Cultivating Financial Freedom

September 4, 2016

Cultivating Financial Freedom

Welcome to A Bowl Full of Lemons. During the month of September, I will be sharing our journey towards financial independence and hopefully inspire you to do the same. But before I begin, I must warn you that I am not a financial advisor and my college degree doesn’t have anything to do with finances, so if you have any specific questions, please ask your financial advisor.  I am merely sharing the mistakes we’ve made and what we’ve learned along the way.

So what is Financial Freedom? Financial freedom or independence is generally used to describe the state of having sufficient personal wealth to live, without having to work actively for basic necessities. For financially independent people, their assets generate income that is greater than their expenses. (Wikipedia). Sounds like a good place to be, huh?  To be as transparent as I can, I am going to share our story with you, so you know where we came from and where we are  today on our path to financial freedom.


Cultivating Financial Freedom by A Bowl Full of Lemons


So the story begins… I’ve been married to my husband for almost twenty years. We got married when we were very young.  We were both in the military and like so many of you, we were living on minimum wage. We were in love and that’s all that mattered. Neither one of us had a clue about money. We lived paycheck to paycheck and didn’t know (or care) how to save a dime. We spent every singe penny we had (and more). The paychecks were gone as soon as they came in. We were what you call “broke”.

Like the average American, we lived beyond our means.  When the money was gone, we figured out that we could spend even more by using credit cards, so we did. We lived like this for the first twelve years of our marriage. It was stressful and it was exhausting.  We didn’t know any better and we certainly didn’t know there was a better way. About eight years ago, we eventually came to our senses and decided enough was enough (This was our transition from immature young adults to grown ups). We could’t live like this anymore and something had to be done to change this wreckless path we were on or our financial future would be doomed.  As I began reading a lot of books and researching about how to eliminate debt, I stumbled upon a guy named Dave Ramsey. Little did I know, our financial future would forever be changed.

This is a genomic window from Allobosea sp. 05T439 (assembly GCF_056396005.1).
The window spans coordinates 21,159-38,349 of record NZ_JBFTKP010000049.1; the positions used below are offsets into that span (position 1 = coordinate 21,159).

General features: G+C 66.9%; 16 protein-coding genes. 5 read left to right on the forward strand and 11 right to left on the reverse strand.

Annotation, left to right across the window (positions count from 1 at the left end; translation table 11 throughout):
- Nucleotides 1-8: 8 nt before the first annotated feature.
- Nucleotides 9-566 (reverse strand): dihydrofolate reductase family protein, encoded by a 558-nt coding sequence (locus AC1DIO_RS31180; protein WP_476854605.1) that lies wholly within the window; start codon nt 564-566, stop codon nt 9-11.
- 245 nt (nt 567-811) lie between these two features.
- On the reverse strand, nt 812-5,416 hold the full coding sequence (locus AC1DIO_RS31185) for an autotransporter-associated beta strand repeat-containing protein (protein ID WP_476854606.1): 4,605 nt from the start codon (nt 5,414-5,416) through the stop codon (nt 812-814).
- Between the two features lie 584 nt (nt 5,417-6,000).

Fast forward to twenty years later, and here we are with college degrees, very well paying careers, and a beautiful home.  Who knew we would make it out of poverty and the mountains of debt we had accumulated?  The odds were stacked against us but we were determined. God was watching over us for sure. We worked hard and have accomplished so much over the years and we can finally see the finish line. We are just about debt free, and I think we’ve pretty much figured out how this money thing works. It’s really quite simple – spend less than we make, follow a written (zero based) budget, pay off our debts (and don’t borrow money), save as much as we can, max out our retirement plans, and eventually we can live like no one else and give like no one else.

During our financial journey, we’ve made some dumb mistakes (purchasing an RV for one – ugh). We are far from perfect and we’ve stumbled a gazillion times along the way, but we always get back up.  We have never lost sight of our goal – financial freedom.  We have gone from completely broke (thousands of dollars in debt) to just about debt free in eight years, while on Dave Ramsey’s plan. It has been a long journey and we’re still not finished. We currently have one debt left to pay (our RV) and of course our mortgage. To speed things up, we have decided to sell our RV.  We are gazelle intense on paying off our mortgage in the next two years so we’ve decided to go on a strict written budget. We are currently living way below our means (my kids are not thrilled). We have eliminated practically all shopping (except for necessities) and we’re only eating out out once a week (the only thing that has kept me sane during our spending freeze).  We are allocating all remaining funds to our mortgage. We are following a weekly menu plan, to help eliminate the need to eat out. Looking back, that’s where a lot of our money went.

We have set specific goals and revisit them often. We have a weekly budget meeting, to go over how well we did for the week and make our plan for the next week. We are in it for the long haul. If everything goes according to our goals and plans, we anticipate being completely debt free in two years (yay). At that time, we will continue on our path to financial freedom – building wealth and help others as much as we possibly can.